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Updated: December 6, 2020, 7:14 PM

Cuomo, de Blasio at odds over NYPD vaccine plan ahead of expected rollout

By Anthony M. DeStefano

Officials on Wednesday finally gave the green light for some NYPD officers to get COVID-19 vaccinations but it remained unclear how many cops would get inoculated after Gov. Andrew M. Cuomo and Mayor Bill de Blasio gave conflicting messages about who would be eligible.

During his daily briefing, de Blasio said the plan would begin immediately and he expected 10,000 patrol cops to be inoculated by Sunday. De Blasio said a total of 25,000 NYPD personnel were in the eligibility group.

But during his own daily briefing Wednesday, Cuomo said: "Police who are not health care workers are not yet eligible. We need to get the health care population done first because they are the front line."

The governor said police officers statewide with EMS training are eligible.

FDNY personnel began getting shots a week ago, according to fire union officials. One union official who didn’t want to be named said because firefighters have more emergency medical training, they were vaccinated first.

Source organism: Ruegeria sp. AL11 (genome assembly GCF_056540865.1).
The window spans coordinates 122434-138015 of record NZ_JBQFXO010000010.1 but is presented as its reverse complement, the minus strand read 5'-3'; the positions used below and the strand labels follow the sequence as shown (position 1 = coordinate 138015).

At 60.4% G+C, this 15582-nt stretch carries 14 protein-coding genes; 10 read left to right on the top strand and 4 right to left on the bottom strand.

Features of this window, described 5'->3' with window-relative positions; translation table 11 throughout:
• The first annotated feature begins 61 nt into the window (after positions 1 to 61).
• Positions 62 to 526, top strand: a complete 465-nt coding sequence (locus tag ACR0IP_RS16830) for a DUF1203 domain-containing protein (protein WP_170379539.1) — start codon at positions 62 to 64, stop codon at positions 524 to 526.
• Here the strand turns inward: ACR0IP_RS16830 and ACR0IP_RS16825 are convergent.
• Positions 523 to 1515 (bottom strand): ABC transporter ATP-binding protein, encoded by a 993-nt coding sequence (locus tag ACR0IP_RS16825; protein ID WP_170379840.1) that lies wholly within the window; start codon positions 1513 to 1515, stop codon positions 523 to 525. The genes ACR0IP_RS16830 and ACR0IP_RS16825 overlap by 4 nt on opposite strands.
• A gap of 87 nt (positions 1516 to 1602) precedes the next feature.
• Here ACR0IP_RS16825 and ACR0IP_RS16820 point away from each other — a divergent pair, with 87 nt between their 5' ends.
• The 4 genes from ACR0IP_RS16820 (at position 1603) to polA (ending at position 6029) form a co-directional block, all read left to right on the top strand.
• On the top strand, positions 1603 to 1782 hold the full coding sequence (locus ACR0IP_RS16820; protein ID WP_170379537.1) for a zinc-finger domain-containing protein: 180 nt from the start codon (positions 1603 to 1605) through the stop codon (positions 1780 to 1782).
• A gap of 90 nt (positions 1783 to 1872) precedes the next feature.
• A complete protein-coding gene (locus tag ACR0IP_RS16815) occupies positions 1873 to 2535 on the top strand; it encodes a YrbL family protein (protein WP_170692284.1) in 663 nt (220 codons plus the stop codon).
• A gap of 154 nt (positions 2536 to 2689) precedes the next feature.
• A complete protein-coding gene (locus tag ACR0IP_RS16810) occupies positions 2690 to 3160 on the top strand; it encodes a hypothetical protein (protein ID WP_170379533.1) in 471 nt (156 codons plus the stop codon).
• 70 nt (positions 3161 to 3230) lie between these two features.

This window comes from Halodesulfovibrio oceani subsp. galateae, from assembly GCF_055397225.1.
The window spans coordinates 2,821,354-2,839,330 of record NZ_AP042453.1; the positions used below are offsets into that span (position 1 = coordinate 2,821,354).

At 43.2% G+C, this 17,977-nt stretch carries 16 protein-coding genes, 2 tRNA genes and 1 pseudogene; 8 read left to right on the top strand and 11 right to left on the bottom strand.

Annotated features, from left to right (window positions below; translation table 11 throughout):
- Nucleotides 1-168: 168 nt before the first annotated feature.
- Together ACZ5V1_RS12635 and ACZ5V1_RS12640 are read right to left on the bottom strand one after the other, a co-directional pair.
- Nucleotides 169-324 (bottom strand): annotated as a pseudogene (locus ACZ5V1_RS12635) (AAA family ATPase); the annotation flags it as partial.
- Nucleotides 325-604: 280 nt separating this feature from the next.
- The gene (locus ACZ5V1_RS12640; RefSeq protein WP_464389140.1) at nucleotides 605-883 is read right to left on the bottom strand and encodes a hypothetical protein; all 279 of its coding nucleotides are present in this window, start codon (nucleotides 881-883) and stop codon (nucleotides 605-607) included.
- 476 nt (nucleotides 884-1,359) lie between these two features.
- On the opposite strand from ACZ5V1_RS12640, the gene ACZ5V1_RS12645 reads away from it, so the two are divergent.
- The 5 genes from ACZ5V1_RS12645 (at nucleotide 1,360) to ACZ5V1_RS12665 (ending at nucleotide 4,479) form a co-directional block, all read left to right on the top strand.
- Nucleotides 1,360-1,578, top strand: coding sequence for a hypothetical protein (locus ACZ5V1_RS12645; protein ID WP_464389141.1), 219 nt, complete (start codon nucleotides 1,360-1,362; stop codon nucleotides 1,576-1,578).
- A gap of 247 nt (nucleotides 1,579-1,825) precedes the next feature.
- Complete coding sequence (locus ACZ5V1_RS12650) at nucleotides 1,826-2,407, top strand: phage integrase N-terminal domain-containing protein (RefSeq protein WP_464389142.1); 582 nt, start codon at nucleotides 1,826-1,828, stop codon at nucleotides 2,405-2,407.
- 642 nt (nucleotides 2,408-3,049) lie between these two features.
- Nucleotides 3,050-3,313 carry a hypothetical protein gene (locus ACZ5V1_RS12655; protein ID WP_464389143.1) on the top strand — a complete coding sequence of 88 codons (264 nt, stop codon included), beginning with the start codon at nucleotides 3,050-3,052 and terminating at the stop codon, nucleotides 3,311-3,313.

NYPD officials didn’t immediately respond to a request for details. The conflicting information from Cuomo and de Blasio frustrated some police union officials who said they had not received details about how the shots would be administered.

Paul Di Giacomo, head of the Detective’s Endowment Association, said that while his group had not received any official notice, he believed vaccines were being administered Wednesday at the police medical center in Queens.

The NYPD medical unit is under the supervision of the department’s chief surgeon, Dr. Eli J. Kleinman, who was unavailable for comment.

In a statement Wednesday, Patrick Lynch, the head of the Patrolmen's Benevolent Association, applauded plans to roll out the vaccine to cops and said officers should be put into the category of health care workers. Lynch said cops work side-by-side with other emergency workers in handling those infected with COVID-19.

"When we respond to emergency scenes or hospital wards," he said, "we need the same vaccine protection."

Officers had expected to begin getting shots a week ago but that didn’t materialize.

It was unclear what percentage of officers might decide to get vaccinated. At a news briefing last week, NYPD Commissioner Dermot Shea said that while the number of cops who got flu vaccines was relatively low — about 3,000 out of about 35,000 officers — higher numbers indicated they were interested in the COVID vaccine.

With Matthew Chayes and Bart Jones